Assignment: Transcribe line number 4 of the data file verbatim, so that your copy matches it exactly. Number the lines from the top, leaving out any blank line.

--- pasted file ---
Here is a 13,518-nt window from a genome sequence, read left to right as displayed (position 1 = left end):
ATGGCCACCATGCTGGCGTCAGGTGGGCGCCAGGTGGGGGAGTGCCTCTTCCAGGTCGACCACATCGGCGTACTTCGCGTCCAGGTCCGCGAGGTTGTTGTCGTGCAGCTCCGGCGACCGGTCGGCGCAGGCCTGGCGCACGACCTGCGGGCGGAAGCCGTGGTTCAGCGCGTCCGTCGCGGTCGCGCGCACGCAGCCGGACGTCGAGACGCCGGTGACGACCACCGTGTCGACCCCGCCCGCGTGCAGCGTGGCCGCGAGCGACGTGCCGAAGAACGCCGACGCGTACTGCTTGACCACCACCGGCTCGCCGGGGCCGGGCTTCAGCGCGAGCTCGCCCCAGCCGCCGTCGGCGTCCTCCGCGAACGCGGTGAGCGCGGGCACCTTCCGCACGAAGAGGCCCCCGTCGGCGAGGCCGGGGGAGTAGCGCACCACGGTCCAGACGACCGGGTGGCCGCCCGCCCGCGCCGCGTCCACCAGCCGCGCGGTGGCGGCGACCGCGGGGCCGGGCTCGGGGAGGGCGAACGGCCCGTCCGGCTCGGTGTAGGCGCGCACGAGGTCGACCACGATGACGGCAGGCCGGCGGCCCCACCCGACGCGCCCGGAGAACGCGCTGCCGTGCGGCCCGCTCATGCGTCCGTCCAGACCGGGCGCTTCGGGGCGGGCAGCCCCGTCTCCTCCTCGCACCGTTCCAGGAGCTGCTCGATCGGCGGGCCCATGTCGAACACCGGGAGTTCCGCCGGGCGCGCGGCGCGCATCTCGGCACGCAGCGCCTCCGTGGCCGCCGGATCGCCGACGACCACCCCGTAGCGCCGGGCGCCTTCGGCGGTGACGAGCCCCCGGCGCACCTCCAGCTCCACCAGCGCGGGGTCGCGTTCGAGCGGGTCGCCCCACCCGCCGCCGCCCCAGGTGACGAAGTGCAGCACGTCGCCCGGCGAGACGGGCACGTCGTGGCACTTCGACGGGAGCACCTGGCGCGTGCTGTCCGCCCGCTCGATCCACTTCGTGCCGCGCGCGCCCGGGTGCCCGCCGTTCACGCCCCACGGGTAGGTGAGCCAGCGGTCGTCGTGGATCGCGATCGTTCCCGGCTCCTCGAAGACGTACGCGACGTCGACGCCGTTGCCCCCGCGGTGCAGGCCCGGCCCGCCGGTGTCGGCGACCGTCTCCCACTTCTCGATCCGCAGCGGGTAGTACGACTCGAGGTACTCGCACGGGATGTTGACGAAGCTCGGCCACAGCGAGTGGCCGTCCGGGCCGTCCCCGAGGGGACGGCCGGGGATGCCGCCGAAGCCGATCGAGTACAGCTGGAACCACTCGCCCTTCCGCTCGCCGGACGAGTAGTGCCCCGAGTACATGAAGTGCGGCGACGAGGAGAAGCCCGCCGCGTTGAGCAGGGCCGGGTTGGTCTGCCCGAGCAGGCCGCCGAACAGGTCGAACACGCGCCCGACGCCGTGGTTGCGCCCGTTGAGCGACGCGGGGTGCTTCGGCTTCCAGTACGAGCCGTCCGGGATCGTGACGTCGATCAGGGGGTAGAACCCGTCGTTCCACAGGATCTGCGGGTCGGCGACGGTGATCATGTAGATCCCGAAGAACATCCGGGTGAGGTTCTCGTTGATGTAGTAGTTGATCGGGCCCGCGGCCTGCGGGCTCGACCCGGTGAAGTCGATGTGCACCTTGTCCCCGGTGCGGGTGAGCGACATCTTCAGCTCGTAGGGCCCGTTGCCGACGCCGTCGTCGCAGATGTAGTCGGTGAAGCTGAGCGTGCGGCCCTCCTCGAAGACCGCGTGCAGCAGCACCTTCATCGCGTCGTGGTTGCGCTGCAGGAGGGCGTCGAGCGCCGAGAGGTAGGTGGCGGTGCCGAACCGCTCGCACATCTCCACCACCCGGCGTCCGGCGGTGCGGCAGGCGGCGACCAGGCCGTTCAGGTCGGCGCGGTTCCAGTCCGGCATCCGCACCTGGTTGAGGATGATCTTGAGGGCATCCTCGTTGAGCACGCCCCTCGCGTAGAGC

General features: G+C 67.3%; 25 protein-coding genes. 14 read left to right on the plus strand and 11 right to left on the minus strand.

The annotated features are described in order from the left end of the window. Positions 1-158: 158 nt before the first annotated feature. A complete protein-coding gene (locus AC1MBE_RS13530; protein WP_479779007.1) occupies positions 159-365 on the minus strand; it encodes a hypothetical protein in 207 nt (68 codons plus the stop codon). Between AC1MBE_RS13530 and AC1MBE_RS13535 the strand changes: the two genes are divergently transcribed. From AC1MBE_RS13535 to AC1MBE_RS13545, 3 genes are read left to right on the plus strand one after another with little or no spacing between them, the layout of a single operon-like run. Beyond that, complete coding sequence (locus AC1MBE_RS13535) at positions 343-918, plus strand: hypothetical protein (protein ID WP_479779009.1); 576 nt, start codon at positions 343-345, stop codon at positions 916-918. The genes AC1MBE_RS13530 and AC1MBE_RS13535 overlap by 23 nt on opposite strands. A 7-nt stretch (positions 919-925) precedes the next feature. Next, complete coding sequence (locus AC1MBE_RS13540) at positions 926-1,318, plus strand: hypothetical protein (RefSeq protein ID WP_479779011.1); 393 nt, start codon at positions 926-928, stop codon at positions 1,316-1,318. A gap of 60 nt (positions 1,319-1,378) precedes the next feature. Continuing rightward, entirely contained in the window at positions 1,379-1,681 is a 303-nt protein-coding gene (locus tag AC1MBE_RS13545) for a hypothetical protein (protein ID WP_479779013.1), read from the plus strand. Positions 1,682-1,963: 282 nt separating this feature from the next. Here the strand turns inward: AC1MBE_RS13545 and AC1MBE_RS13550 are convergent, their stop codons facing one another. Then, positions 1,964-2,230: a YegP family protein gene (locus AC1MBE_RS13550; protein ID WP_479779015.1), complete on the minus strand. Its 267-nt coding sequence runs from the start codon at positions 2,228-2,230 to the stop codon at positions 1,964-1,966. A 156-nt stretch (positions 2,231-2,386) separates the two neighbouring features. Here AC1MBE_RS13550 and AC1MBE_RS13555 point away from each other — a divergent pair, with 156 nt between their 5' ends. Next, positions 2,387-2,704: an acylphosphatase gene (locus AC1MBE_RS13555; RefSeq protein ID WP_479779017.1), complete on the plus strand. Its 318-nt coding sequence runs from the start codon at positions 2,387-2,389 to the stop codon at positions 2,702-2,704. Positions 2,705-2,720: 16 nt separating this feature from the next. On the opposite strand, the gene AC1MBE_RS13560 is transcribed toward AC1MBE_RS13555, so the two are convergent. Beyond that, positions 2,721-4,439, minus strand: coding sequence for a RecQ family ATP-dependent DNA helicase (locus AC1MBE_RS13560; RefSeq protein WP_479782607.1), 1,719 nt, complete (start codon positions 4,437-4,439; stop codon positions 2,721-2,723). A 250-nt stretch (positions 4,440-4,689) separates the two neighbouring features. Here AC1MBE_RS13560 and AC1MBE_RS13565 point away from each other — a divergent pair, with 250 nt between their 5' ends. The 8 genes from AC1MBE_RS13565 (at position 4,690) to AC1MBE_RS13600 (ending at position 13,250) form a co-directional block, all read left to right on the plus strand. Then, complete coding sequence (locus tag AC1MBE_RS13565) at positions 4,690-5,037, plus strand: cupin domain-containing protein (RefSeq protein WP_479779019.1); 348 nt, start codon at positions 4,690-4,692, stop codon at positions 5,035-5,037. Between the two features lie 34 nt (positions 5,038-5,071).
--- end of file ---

The annotated features are described in order from the left end of the window. Positions 1-158: 158 nt before the first annotated feature. A complete protein-coding gene (locus AC1MBE_RS13530; protein WP_479779007.1) occupies positions 159-365 on the minus strand; it encodes a hypothetical protein in 207 nt (68 codons plus the stop codon). Between AC1MBE_RS13530 and AC1MBE_RS13535 the strand changes: the two genes are divergently transcribed. From AC1MBE_RS13535 to AC1MBE_RS13545, 3 genes are read left to right on the plus strand one after another with little or no spacing between them, the layout of a single operon-like run. Beyond that, complete coding sequence (locus AC1MBE_RS13535) at positions 343-918, plus strand: hypothetical protein (protein ID WP_479779009.1); 576 nt, start codon at positions 343-345, stop codon at positions 916-918. The genes AC1MBE_RS13530 and AC1MBE_RS13535 overlap by 23 nt on opposite strands. A 7-nt stretch (positions 919-925) precedes the next feature. Next, complete coding sequence (locus AC1MBE_RS13540) at positions 926-1,318, plus strand: hypothetical protein (RefSeq protein ID WP_479779011.1); 393 nt, start codon at positions 926-928, stop codon at positions 1,316-1,318. A gap of 60 nt (positions 1,319-1,378) precedes the next feature. Continuing rightward, entirely contained in the window at positions 1,379-1,681 is a 303-nt protein-coding gene (locus tag AC1MBE_RS13545) for a hypothetical protein (protein ID WP_479779013.1), read from the plus strand. Positions 1,682-1,963: 282 nt separating this feature from the next. Here the strand turns inward: AC1MBE_RS13545 and AC1MBE_RS13550 are convergent, their stop codons facing one another. Then, positions 1,964-2,230: a YegP family protein gene (locus AC1MBE_RS13550; protein ID WP_479779015.1), complete on the minus strand. Its 267-nt coding sequence runs from the start codon at positions 2,228-2,230 to the stop codon at positions 1,964-1,966. A 156-nt stretch (positions 2,231-2,386) separates the two neighbouring features. Here AC1MBE_RS13550 and AC1MBE_RS13555 point away from each other — a divergent pair, with 156 nt between their 5' ends. Next, positions 2,387-2,704: an acylphosphatase gene (locus AC1MBE_RS13555; RefSeq protein ID WP_479779017.1), complete on the plus strand. Its 318-nt coding sequence runs from the start codon at positions 2,387-2,389 to the stop codon at positions 2,702-2,704. Positions 2,705-2,720: 16 nt separating this feature from the next. On the opposite strand, the gene AC1MBE_RS13560 is transcribed toward AC1MBE_RS13555, so the two are convergent. Beyond that, positions 2,721-4,439, minus strand: coding sequence for a RecQ family ATP-dependent DNA helicase (locus AC1MBE_RS13560; RefSeq protein WP_479782607.1), 1,719 nt, complete (start codon positions 4,437-4,439; stop codon positions 2,721-2,723). A 250-nt stretch (positions 4,440-4,689) separates the two neighbouring features. Here AC1MBE_RS13560 and AC1MBE_RS13565 point away from each other — a divergent pair, with 250 nt between their 5' ends. The 8 genes from AC1MBE_RS13565 (at position 4,690) to AC1MBE_RS13600 (ending at position 13,250) form a co-directional block, all read left to right on the plus strand. Then, complete coding sequence (locus tag AC1MBE_RS13565) at positions 4,690-5,037, plus strand: cupin domain-containing protein (RefSeq protein WP_479779019.1); 348 nt, start codon at positions 4,690-4,692, stop codon at positions 5,035-5,037. Between the two features lie 34 nt (positions 5,038-5,071).